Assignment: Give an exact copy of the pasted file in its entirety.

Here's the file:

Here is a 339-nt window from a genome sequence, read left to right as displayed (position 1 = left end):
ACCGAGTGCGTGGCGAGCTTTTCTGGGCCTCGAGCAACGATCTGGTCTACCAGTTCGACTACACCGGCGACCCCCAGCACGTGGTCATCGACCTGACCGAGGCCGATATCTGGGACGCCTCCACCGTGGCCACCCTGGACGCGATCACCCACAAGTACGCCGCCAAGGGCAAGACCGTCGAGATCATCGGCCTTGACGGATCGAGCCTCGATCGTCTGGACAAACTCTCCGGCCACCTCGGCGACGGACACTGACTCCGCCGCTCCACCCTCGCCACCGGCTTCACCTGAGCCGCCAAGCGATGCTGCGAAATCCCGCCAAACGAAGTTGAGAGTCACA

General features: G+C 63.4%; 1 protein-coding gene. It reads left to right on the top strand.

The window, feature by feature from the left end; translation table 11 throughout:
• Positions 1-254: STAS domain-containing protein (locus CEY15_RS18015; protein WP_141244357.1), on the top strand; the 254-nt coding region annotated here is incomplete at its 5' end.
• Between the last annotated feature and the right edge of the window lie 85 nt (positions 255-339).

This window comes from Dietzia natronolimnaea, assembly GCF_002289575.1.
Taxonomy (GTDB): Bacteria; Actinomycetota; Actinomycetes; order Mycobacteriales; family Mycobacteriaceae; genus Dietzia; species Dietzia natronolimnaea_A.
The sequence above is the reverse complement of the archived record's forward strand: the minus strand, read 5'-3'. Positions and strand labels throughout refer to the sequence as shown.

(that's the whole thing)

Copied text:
Here is a 339-nt window from a genome sequence, read left to right as displayed (position 1 = left end):
ACCGAGTGCGTGGCGAGCTTTTCTGGGCCTCGAGCAACGATCTGGTCTACCAGTTCGACTACACCGGCGACCCCCAGCACGTGGTCATCGACCTGACCGAGGCCGATATCTGGGACGCCTCCACCGTGGCCACCCTGGACGCGATCACCCACAAGTACGCCGCCAAGGGCAAGACCGTCGAGATCATCGGCCTTGACGGATCGAGCCTCGATCGTCTGGACAAACTCTCCGGCCACCTCGGCGACGGACACTGACTCCGCCGCTCCACCCTCGCCACCGGCTTCACCTGAGCCGCCAAGCGATGCTGCGAAATCCCGCCAAACGAAGTTGAGAGTCACA

General features: G+C 63.4%; 1 protein-coding gene. It reads left to right on the top strand.

The window, feature by feature from the left end; translation table 11 throughout:
• Positions 1-254: STAS domain-containing protein (locus CEY15_RS18015; protein WP_141244357.1), on the top strand; the 254-nt coding region annotated here is incomplete at its 5' end.
• Between the last annotated feature and the right edge of the window lie 85 nt (positions 255-339).

This window comes from Dietzia natronolimnaea, assembly GCF_002289575.1.
Taxonomy (GTDB): Bacteria; Actinomycetota; Actinomycetes; order Mycobacteriales; family Mycobacteriaceae; genus Dietzia; species Dietzia natronolimnaea_A.
The sequence above is the reverse complement of the archived record's forward strand: the minus strand, read 5'-3'. Positions and strand labels throughout refer to the sequence as shown.